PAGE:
The LaSalle solution was dead within days.

So in effect, educational policies are influenced by people looking to get the best deal possible should they decide to leave town. And you wonder why this system is so messed up.

The powers that be turned to option two: directly linking Lincoln's future to the development of the Children's Memorial Hospital site.

That's the now-vacant property at the corner of Lincoln and Fullerton that developer Dan McCaffery has optioned to buy and convert into hundreds of residential units.

From the outset, area residents have been opposed to this development because of obvious concerns about density, height, and increased traffic.

Alderman Smith proposed that an addition to Lincoln be built on the hospital site, thus giving wary residents a reason to support McCaffery's deal, or at least not strenuously oppose it.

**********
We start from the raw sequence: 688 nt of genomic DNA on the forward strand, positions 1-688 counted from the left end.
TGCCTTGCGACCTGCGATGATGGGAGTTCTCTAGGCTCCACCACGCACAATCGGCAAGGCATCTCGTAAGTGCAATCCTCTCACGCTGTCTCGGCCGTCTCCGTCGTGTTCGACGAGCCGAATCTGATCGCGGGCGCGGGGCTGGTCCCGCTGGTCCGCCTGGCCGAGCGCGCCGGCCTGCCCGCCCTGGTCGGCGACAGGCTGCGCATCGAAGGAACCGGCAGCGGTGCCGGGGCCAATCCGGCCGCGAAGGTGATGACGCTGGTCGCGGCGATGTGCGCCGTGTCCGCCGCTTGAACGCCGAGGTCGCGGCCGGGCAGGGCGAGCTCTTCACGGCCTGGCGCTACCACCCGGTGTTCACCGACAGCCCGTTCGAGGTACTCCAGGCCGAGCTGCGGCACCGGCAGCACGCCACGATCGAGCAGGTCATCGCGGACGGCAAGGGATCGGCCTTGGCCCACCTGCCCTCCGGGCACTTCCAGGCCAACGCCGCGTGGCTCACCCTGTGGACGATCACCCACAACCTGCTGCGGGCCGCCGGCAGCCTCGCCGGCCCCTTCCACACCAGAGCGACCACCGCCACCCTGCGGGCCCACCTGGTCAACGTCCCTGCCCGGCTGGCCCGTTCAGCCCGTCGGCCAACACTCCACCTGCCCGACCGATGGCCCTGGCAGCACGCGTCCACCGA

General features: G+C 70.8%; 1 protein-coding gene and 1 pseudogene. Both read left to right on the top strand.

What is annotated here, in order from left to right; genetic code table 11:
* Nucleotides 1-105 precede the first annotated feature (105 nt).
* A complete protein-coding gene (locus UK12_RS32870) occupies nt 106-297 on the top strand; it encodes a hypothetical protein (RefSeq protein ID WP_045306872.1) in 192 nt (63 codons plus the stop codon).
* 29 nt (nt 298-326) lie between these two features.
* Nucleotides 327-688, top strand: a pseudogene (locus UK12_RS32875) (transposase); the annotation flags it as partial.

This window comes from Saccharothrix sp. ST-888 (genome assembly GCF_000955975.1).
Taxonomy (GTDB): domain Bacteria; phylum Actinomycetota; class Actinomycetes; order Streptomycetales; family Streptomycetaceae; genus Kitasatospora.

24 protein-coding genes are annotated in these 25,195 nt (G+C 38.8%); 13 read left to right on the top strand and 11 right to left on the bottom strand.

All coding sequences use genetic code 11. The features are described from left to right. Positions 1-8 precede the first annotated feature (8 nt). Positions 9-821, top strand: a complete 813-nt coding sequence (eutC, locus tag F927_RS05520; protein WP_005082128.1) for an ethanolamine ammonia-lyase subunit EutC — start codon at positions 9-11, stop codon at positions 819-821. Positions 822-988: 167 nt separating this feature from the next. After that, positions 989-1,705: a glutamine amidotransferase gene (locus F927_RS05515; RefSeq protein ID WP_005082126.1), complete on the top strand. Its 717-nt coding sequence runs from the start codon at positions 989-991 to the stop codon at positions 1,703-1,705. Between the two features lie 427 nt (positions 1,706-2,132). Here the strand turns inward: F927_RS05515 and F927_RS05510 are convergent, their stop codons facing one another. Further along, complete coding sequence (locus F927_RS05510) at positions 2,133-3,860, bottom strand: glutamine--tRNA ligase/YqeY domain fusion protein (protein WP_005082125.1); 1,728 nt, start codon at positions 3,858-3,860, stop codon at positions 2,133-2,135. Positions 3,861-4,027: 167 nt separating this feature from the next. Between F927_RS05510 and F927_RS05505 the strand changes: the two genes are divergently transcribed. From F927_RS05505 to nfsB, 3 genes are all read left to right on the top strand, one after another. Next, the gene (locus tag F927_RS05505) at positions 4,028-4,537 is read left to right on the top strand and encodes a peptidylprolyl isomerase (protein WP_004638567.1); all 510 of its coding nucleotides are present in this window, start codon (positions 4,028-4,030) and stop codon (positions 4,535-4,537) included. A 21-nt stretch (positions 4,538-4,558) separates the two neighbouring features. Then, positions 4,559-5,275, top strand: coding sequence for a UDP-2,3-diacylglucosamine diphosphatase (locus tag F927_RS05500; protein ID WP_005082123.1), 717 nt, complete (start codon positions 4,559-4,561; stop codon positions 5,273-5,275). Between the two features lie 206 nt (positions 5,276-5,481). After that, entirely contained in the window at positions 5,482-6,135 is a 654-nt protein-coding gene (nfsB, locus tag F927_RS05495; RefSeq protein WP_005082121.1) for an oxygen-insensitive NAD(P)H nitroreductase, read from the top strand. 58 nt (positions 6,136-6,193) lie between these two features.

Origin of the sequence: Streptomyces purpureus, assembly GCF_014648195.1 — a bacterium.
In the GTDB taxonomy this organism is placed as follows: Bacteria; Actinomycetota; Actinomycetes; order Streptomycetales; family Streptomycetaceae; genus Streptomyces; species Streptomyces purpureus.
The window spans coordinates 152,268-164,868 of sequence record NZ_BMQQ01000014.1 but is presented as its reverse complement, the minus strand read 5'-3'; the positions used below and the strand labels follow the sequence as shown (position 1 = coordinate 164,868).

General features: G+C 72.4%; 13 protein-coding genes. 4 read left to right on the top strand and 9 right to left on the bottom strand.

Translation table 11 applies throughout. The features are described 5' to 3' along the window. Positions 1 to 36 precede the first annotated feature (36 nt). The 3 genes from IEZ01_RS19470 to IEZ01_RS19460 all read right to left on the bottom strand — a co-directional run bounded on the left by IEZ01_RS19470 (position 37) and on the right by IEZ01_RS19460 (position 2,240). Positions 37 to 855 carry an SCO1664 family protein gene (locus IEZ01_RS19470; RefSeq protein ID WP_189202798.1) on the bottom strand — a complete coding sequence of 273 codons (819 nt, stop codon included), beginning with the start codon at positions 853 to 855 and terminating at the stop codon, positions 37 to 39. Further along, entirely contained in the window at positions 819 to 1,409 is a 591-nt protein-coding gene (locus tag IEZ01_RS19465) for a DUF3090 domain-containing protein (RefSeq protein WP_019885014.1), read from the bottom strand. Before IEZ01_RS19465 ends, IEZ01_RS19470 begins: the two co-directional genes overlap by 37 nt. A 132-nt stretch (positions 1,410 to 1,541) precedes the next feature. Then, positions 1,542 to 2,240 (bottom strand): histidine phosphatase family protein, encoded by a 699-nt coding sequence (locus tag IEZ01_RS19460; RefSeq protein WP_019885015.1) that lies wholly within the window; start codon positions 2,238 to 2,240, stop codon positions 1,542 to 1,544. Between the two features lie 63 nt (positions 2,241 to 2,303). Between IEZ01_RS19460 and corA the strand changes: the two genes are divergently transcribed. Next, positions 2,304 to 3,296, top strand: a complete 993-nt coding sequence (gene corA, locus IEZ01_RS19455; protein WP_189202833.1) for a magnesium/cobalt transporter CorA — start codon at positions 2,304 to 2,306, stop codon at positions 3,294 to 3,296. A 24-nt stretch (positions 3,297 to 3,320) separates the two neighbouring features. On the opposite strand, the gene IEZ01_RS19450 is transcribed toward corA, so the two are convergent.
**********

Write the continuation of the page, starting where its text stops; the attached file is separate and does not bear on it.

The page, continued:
But opponents correctly reasoned that putting a school on the site would only force McCaffery to build higher.

The mayor and Alderman Smith then decided to build an expansion on Lincoln's playground. Essentially, that means the school can accommodate the families who will presumably move into the new high-rise once it gets built.

I ran this assessment past Alderman Smith. She disagreed with it—which wasn't the first time I haven't seen eye to eye with an alderman. "I think the Lincoln annex expands opportunity for Chicago not only in my ward, but the whole city," she told me.

The mayor and Smith announced the expansion at a Veterans Day press conference to which they invited only supporters of the plan.

They were mistaken if they thought opponents wouldn't respond. Within a few days, the plan was attacked by parents who don't want to give up the playground and by nearby residents who don't want more cars flooding the neighborhood to shuttle kids to school.

When Smith held a meeting to discuss the plan on November 20, folks were so riled up that two geezers exchanged punches. This prompted DNAinfo to compose one of my favorite headlines of the year: "CPS school annex meeting ends in fist fight."

At least folks are passionate about something other than Derrick Rose's knee.